The Change petition can be signed via: http://chn.ge/2aJNQZO
Backing for change in festival age limit
People are already adding their support to the age limit calls at festivals.
Jayne Crawford, from Sunderland, added to the petition page: “I have a son who has been asking me if he can go, and I know how easily led young kids can be.
“So if there’s an age limit of 21 or older then he wouldn’t be able to go anyway and it’s less stress for parents.
“I think the age limit should definitely be 21 unless with an adult.”
Bronia Bowe, from Sunderland, said: “It’s too late sadly for Megan but this would save hundreds of lives in the future.”
Lisa Reeves, who lives in the city, said: “Megan was my daughter’s much loved friend, they all went to the festival together and they were traumatised coming home without her, nothing will be the same again, they are devastated.
“I’m signing this petition so hopefully no other parent has to go through what Chris and Lisa are going through right now.
“Twenty-one should be the legal age, let’s make this happen.”
Lisa Cummings, from Seaham, said: “The age limit of such events where drink and drugs are freely available should be that of a nightclub.
“Children should never be allowed at such places unless everyone is searched on entering.
“Such a heartbreaking situation and should never have happened, such a waste of a beautiful young girl and so much heartache for lovely parents.”
Family ‘in awe’ over support following tragedy.
Described as a “mother hen” by her family, Megan’s sudden death left her home town of Seaham stunned.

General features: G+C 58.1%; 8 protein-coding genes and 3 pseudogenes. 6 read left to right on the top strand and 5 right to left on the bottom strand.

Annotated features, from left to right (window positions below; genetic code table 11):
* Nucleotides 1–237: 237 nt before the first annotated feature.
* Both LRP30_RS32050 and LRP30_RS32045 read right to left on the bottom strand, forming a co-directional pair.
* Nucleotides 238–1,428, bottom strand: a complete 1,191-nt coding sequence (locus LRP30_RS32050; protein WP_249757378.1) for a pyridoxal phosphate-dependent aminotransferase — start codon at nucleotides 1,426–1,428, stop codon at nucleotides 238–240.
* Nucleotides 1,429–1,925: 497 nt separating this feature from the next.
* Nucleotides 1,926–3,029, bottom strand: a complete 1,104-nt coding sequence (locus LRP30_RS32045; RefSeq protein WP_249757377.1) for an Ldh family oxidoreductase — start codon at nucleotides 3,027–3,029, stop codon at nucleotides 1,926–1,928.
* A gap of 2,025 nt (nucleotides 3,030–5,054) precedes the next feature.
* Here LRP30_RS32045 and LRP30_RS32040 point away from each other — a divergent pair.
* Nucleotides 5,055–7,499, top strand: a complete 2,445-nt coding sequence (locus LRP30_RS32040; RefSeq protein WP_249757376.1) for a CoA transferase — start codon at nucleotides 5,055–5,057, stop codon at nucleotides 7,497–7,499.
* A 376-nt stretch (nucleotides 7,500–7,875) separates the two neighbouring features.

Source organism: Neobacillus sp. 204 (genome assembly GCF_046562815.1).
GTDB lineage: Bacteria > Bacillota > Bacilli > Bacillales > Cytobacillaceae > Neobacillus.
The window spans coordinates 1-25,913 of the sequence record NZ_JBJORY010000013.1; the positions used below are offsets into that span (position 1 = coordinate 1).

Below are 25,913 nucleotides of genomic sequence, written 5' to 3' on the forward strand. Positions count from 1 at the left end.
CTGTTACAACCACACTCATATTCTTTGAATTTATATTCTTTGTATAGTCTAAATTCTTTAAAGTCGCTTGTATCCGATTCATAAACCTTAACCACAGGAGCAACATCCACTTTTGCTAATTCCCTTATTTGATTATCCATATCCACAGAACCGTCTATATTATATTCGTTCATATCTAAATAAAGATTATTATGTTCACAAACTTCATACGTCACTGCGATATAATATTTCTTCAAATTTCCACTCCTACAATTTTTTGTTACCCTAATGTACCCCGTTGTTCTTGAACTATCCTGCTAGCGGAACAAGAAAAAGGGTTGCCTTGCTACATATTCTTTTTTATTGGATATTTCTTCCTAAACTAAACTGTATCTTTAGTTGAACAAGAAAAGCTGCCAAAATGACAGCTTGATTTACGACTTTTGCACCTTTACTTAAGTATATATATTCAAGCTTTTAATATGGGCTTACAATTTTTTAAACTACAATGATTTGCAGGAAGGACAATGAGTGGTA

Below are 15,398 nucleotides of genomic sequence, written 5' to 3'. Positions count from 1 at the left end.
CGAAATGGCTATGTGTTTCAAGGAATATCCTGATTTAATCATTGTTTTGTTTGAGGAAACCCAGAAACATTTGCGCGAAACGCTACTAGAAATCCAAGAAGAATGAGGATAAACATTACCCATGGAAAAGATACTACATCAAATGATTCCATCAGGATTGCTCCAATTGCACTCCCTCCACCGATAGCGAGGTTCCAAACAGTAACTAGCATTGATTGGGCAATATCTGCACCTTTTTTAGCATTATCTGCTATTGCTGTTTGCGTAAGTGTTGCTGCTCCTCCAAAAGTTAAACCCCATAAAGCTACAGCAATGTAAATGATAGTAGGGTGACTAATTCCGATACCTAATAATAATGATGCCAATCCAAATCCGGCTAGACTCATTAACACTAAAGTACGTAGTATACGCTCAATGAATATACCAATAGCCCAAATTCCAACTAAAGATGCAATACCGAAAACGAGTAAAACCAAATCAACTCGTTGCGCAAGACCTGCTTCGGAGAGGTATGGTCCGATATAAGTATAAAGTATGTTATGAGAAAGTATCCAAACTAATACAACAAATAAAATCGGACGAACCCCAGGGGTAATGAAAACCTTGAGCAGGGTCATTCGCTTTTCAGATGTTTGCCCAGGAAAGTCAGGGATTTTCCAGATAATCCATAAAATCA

Megan’s packed out funeral was held at St Mary Magdalen’s RC Church on the day she was due to start her apprenticeship as a hairdresser.
She had dreams of owning her own business and was a talented performer, having appeared at Sunderland Empire and Theatre Royal, having been a member of the Stagecoach performing arts school.
Hundreds turning out to a candle-lit vigil and balloon release on the seafront and made a charity night in her name a sell out.
A football match at the weekend raised £1,000, which brings the total of money raised in her name to £7,500.
Chris and Megan’s brother Josh, 12, took part in the game, which saw her friends and family, plus former Sunderland player Michael Proctor, take on and win against a side made up of boxers and former boxers.
Each player wore a shirt with her name on it, with the match played before a crowd of hundreds.
A Just Giving page, Flowers for Megan, has now closed, but further events are in the pipeline thanks to Laura Ward, a family friend, who has led the efforts.
Now attentions are being turned to a community day, which will be held on a Saturday next month at Dawdon Cricket Club.
Supporters are being invited to donate bottles for a bonus ball hamper prize, with the event to also feature facepainting, live music and a bouncy castle.
Laura, who is also helping to plan the day, said: “It’s going to be a big family fun day for everyone to join in, it should be really good.
“If anyone would like to donate a bottle or any businesses would like to have a stall, we’d love them to get in touch.”
Chris and his family have also sent out their thanks to those who have offered support in the wake of the tragedy.
He said: “The whole family is in awe of how much love has been shown for Megan.
“All those people who attended the balloon release and the funeral and the night at Dawdon Welfare Club and has raised funds and donated.”
In addition to Laura, he has also thanked neighbours Gillian Graham and Claire Mitchell, friend Victoria Tipling, John Thirtle, who ran the entertainment at the charity night, and the band on the night, Crisis North East, who played without charge.
Anyone who can help can contact Laura on 07415 868 840.
A slideshow of images from Sunday’s match can be seen via https://flipagram.com/f/tRUqMyQmfs.